Bruiser, Susan & Stereotyping

I introduced Bruiser earlier in the week, and as puppy parents (meaning we are utterly obsessed with inflicting out little darling upon you all), here's another photo.

Bruiser

No expensive colour coordinated collar/leash combination nor any amount of frufru can disguise the fact that he is 'one of those'.  Yes, although quite Staffy looking on a glance at his brindle, a practiced eye notes the long legs & ears of an American Pit & the broad nose of an English Bull Terrier and the breadth of chest from all of them. He epitomises the stereotypical look media have demonised.  Gorgeous boy.

These days I'm mainly attired in the Bogan uniform of jeans sneakers & a hoodie (hey it's not the winterless north here ya know), with matching Bloke. Add to that a Bruiser & the moderately dressed are clutching their (in my experience dangerous) small children & designer fluffies across the road.

Yesterday I lunched at the Karori Park Cafe with Al & with Bruiser (leashed & sitting with his chew toy) & received a record number of up/down looks before the facial setting made mouth like anus ( pronounced with a Kazakhstani accent ar-nooo-ss, the term comes to you compliments of Borat and best applied to the looks of disapproving ex-mother-in-laws).

While I don't for a moment believe today's rant will ever be read or considered by these types (check out my reverse stereotyping), facts are training and socialising is the key to good dogs - not breed.  Dog breeds that have been demonised and are now unwelcome in public are more likely to be desired by those people who I'd prefer to not be welcome in public.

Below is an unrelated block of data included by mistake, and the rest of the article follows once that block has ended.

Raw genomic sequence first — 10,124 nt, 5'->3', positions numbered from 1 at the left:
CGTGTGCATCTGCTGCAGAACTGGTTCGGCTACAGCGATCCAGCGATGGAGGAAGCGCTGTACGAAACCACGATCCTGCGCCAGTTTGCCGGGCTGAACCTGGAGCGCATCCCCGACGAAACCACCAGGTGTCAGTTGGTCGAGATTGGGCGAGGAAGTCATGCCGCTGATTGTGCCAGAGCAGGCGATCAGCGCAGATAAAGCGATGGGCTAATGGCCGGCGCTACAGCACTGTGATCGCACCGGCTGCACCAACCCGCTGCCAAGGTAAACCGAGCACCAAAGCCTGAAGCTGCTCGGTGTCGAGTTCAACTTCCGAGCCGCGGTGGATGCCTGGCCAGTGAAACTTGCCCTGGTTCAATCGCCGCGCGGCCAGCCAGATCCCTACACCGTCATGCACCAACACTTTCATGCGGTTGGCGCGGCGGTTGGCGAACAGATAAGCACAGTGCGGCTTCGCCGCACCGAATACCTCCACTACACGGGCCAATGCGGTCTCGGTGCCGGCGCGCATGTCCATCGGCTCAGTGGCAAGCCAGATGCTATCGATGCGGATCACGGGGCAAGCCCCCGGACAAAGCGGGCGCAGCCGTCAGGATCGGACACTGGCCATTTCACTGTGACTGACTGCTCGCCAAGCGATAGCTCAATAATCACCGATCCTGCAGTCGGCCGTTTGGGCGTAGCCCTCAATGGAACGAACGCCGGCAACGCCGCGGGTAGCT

Some Facts on this claim -
http://www.animalcontrol.org.nz/Dangerous_Dog_FAQs.html

Dog control officer Cole says, "Sure, everyone thinks it's those dangerous breeds causing trouble but that is definitely not always the case. You'll get these phone calls about a dangerous dog and someone will say it's a staffie or a pitbull and you'll get there and it's a labrador.
"When people are afraid, they see what they want to see. The majority of dogs don't have a bad bone in their body, the others are shithead dogs with shithead owners. Some people shouldn't even own goldfish.  "Behind every bad dog, there is a bad owner. Of course, there is the odd exception because any dog can be put in a position it might react in defence but that's pretty much categorical."

http://www.stuff.co.nz/the-press/news/7592167/Wagging-the-dog

So Ladies, Gentlemen & Bogans, that 'scary' dog out in public on its leash is learning to be a social part of its community - please ensure you do too.

Comments

  1. Well put. Got a call from the Hutt Council yesterday. Someone had complained about Girl running and barking on the beach. Could I exercise some consideration. And here I was thinking I was being a responsible owner by exercising my dog. Seems exercising consideration and my dog are incompatible. Another of those 'types'.

    ReplyDelete

Post a Comment

Popular posts from this blog

I didn't ask for an extention

In Search of Equilibrium

The Incredible Pettiness of Bureaucracy.